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Monthly Archives: January 2020

INSPIRE TEAM-WIDE ENGAGEMENT THROUGH CLEAR EXPECTATIONS

Inspire Team-Wide Engagement Through Clear Expectations

How to Win Your Employees’ Hearts by Raising Their Standards

You can’t hold someone accountable for something they’re unaware of. It’s surprising how often leaders actually do this. Before you think you’re excluded, stay with me.

When my wife and I bought our first home, we went to Home Depot to buy some plants for our new backyard. While I was perusing, I felt a sharp pain in the back of my leg. I turned around and saw my assailant: a child no more than three years old. He had pushed a shopping cart right into me. His father came running over, mortified, and apologizing. It left a mark and caused my leg to bleed and I couldn’t get mad. This kid had likely never learned that slamming shopping carts into other people isn’t ok. He wasn’t being disobedient or reckless. He was trying a new experience, and unfortunately for me, it wasn’t his best moment. But I couldn’t feel anger – he had no idea what he was doing.

Your employees aren’t much different. They’re always on the lookout for cues on what they should be doing. Without voicing your expectations, you shouldn’t consider them established. Consequentially, you can’t be mad or surprised when they go unmet by your staff. If you haven’t thoroughly trained someone, how can you hold them accountable?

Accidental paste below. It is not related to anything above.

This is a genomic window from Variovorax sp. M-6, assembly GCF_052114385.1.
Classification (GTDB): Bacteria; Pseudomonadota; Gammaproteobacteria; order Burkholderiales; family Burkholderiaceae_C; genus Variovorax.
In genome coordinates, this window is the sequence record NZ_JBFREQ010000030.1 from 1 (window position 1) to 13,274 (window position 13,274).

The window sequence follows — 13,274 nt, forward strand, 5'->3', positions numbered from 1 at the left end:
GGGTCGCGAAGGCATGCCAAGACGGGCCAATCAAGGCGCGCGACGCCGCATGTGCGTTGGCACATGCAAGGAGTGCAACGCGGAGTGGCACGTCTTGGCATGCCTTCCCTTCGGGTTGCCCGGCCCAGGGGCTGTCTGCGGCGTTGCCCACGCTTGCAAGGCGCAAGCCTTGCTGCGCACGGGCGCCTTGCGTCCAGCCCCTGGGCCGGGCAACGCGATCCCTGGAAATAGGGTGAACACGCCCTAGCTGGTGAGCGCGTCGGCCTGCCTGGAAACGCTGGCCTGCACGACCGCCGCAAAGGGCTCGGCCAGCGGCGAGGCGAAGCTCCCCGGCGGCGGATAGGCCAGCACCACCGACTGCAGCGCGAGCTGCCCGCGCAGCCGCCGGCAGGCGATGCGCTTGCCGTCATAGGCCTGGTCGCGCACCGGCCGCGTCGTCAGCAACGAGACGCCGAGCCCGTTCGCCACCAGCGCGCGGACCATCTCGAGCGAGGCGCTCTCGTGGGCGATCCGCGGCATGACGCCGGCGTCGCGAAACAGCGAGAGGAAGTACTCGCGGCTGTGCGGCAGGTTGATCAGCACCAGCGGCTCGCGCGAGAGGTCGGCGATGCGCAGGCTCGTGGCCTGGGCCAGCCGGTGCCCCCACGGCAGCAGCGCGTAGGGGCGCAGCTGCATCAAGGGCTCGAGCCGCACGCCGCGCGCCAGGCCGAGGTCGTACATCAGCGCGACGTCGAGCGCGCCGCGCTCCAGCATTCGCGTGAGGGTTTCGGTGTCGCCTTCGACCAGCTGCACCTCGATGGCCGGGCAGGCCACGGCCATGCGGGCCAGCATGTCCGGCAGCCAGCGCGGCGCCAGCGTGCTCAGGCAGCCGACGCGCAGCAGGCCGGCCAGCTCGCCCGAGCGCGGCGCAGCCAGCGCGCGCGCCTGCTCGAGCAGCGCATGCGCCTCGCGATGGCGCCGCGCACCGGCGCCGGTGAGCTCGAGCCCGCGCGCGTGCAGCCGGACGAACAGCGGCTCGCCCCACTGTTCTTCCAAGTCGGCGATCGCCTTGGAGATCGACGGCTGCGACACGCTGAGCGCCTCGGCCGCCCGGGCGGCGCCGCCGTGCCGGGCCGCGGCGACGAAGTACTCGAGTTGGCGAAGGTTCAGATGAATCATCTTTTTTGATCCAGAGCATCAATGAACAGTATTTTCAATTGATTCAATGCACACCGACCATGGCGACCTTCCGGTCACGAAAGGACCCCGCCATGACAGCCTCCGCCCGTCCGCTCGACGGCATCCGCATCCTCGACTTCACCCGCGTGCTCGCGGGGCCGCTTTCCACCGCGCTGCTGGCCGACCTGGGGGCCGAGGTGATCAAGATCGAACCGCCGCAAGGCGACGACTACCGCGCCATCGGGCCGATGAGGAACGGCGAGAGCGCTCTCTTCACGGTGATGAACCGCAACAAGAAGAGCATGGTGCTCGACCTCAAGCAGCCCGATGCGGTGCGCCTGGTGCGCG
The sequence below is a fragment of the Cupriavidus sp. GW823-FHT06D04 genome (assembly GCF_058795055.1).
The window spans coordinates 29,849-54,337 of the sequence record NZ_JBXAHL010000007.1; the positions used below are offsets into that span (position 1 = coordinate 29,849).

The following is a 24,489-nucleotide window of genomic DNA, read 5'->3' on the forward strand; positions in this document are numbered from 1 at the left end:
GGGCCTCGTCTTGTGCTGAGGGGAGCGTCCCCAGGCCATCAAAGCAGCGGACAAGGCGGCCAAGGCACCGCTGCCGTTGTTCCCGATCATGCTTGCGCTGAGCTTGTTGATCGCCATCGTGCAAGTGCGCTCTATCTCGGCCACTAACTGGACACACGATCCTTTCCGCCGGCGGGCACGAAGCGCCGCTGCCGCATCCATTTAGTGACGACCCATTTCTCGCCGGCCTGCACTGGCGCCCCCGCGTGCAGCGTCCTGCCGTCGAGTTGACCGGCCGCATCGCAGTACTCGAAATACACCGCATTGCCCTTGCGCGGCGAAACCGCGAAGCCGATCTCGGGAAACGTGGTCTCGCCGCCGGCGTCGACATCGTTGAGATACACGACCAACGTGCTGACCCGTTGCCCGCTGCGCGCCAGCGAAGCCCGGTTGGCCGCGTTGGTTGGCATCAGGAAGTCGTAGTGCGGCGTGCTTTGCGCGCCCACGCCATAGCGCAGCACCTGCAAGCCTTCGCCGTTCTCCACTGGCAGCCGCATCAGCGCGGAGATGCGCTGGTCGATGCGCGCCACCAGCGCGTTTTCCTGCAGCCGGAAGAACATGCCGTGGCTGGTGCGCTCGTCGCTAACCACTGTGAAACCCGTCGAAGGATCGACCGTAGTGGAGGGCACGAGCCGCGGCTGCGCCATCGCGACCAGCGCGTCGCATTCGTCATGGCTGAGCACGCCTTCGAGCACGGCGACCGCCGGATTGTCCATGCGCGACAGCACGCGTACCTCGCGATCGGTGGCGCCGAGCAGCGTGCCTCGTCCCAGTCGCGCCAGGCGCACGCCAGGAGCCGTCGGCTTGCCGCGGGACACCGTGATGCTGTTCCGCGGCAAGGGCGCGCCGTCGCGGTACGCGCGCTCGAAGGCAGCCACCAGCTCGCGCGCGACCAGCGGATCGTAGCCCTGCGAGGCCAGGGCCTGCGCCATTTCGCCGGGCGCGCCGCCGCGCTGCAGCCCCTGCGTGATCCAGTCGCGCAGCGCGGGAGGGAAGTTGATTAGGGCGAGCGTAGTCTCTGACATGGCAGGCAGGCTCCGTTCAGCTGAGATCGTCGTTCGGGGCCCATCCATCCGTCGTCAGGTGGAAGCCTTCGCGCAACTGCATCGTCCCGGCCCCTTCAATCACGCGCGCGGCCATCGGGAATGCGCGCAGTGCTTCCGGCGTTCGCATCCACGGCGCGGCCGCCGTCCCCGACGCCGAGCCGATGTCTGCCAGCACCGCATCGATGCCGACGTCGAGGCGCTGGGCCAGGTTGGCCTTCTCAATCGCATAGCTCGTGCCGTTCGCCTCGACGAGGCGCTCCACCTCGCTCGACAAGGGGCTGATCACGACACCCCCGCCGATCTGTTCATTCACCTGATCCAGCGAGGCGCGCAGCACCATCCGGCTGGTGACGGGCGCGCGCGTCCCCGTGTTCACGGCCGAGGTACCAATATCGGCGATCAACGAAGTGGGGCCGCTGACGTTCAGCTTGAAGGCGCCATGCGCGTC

What you Permit, You Promote

This is why personal accountability is paramount for effective leadership. You have to level-up your own game before you can ask your staff to make any changes. Your efforts will go nowhere if you’re caught holding your employees to a higher standard than yourself. For example, getting to work on time. If you’re often late, you’re setting the expectation that tardiness is tolerable. Exhibiting poor behavior is promoting poor behavior. As the leader, you may feel like you should be able to roll in whenever. But you never know what your employees have ingrained in them about punctuality. If you don’t tell them to prioritize promptness, you cannot fault them for making their own time.

I’ve lead thousands of people in my career, and unmet expectations is always a theme. Common complaints I hear from leaders about their staff include but are not limited to:

  • Using inappropriate language
  • Missed deadlines
  • Lack of engagement during meetings
  • Tending to personal matters while working
  • Unprofessional appearances

These are all issues stemming from poor communication from the leader. But why state the obvious when it comes to abhorrent behavior? Consider the study guide provided for the Canadian citizenship test. It notes that violations such as spousal abuse and gender-based violence is unacceptable. Canada doesn’t take for granted that people will identify these as punishable acts. And what does Canada lose by stating it? Half an inch of space on a PDF? What you have to gain from effective communication will also outweigh what you have to lose.

Leadership to Mentoring